Chinua Achebe as the Madwoman in the Attic

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Sandra Gilbert and Susan Gubar pursue a definition for what it means to be an authoress in a male dominated culture of writers. The central question for Feminists, according to Gilbert and Gubar, is: “Does the Queen try to sound like the King, imitating his tone, is inflections, his phrasing, his point of view? Or does she ‘talk back’ to him in her own vocabulary, her own timbre, insisting on her own viewpoint?” However, I cannot overlook the prospect of a man feeling just as mad and cooped up writing a text that others would view as out of his league. Chinua Achebe is the epitome of this Madman in the Attic. Born and raised in London, and brought up Christian he was as far away from being Okonkwo as I am as a white middle class American female. If Gilbert and Gubar are accusing women of feeling out of place writing in what then was a man’s field of expertise then Achebe masterfully channels the feminine madness into Things Fall Apart by writing a culture of strong independent women masked by silent passive girls.
Chinua Achebe analyzes a culture he is not accustomed with. The Madwoman in the attic theory comes into play as a westerner writing about “savage Africa”. Things Fall Apart provides an important understanding of Africana identity and history for those in the West who may be unfamiliar with African culture. Achebe tackles female identity within this book with delicacy keeping with the Ibo view of female nature in the background of the story but the forefront of the reader’s mind. A discussion of womanhood must touch upon manhood because they operate as a complementary, opposing, and equal entity.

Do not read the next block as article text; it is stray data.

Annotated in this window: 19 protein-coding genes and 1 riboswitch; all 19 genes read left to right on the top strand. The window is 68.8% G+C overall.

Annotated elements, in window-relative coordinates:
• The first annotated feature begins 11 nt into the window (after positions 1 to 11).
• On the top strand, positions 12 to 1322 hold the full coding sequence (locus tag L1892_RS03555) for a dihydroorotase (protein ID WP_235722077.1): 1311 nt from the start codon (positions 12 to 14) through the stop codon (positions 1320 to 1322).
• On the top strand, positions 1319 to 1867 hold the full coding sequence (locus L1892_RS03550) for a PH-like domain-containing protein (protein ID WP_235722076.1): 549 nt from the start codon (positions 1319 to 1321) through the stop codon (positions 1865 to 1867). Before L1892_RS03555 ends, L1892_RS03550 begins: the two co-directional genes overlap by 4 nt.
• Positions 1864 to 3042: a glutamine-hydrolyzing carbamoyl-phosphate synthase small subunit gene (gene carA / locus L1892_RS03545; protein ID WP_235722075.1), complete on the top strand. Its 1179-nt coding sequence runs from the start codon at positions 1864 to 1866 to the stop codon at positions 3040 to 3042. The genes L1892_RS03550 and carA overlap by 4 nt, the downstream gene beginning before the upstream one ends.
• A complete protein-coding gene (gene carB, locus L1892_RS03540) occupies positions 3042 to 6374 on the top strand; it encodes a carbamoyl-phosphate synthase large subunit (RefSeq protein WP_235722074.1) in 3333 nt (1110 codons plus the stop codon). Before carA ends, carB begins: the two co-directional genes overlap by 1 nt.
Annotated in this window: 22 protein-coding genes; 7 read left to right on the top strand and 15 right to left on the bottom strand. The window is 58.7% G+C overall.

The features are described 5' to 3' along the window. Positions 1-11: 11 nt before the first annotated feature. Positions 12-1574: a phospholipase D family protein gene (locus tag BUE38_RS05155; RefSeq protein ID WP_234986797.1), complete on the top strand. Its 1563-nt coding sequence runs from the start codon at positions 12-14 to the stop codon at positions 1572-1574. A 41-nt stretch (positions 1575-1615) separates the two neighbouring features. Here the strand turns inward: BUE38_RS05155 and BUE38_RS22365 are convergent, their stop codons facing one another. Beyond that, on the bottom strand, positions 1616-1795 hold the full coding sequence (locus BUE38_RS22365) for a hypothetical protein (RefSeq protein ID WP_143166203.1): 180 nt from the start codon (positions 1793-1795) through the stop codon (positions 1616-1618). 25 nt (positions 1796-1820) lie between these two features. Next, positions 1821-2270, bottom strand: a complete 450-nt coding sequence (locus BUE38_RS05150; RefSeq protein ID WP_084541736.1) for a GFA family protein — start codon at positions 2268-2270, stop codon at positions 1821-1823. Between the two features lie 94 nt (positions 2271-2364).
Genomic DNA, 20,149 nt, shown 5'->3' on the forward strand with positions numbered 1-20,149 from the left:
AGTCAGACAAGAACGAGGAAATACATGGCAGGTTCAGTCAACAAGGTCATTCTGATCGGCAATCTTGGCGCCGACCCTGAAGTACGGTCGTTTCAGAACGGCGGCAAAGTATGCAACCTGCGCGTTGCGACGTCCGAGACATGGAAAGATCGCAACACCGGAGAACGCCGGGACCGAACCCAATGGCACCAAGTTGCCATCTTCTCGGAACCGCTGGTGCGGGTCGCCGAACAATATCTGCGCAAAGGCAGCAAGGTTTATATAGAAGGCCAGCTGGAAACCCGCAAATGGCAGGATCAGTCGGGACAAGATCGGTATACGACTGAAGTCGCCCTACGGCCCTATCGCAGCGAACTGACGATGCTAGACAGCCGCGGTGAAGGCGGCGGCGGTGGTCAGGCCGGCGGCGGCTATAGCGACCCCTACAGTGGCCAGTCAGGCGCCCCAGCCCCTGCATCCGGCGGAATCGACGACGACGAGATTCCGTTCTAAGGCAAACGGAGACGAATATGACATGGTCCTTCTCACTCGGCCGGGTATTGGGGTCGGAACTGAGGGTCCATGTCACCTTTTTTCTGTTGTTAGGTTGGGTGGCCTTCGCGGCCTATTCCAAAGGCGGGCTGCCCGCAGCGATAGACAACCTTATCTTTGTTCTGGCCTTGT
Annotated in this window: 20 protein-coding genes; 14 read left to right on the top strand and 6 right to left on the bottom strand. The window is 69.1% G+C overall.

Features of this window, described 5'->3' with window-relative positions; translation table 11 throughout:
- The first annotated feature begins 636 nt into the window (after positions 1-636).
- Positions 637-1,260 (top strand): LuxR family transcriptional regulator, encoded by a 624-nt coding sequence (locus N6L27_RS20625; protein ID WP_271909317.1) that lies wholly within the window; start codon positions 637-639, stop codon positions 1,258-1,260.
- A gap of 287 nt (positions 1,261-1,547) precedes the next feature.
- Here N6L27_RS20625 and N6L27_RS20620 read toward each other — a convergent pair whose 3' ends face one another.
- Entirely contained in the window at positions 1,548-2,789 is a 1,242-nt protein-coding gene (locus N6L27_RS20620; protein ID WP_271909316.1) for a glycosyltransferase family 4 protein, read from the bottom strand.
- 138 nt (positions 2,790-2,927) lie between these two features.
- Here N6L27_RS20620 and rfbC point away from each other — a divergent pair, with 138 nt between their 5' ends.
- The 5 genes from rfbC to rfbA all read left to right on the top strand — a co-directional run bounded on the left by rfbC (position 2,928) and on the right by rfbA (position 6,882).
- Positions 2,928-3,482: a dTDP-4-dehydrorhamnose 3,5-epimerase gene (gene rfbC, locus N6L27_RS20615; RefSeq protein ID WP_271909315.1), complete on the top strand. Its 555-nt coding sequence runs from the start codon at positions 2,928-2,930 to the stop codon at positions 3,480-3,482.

The central character, Okonkwo, has three wives that he treats like servants rather than helpmates. His wives "live in perp...

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...exiled to his motherland. Uchendu, his uncle, notices Okonkwo's grief and powerfully explains to Okonkwo how he should view his exile: "A man belongs to his fatherland when things are good and life is sweet. But when there is sorrow and bitterness he finds refuge in his motherland. Your mother is there to protect you. And that is why we say that Mother is Supreme”. The only credit and fulfilment these women enjoy is motherhood. They receive respect and love from their children. They are strong for their children. Women are viewed to be very gentle and caring. They are expected to take care of their children with the best of their ability. Women are trusted totally by their children. This honorable portrayal of women is used by Achebe to identify women's role in the Ibo society. This portrayal is necessary to show that women indeed play an important role in society.

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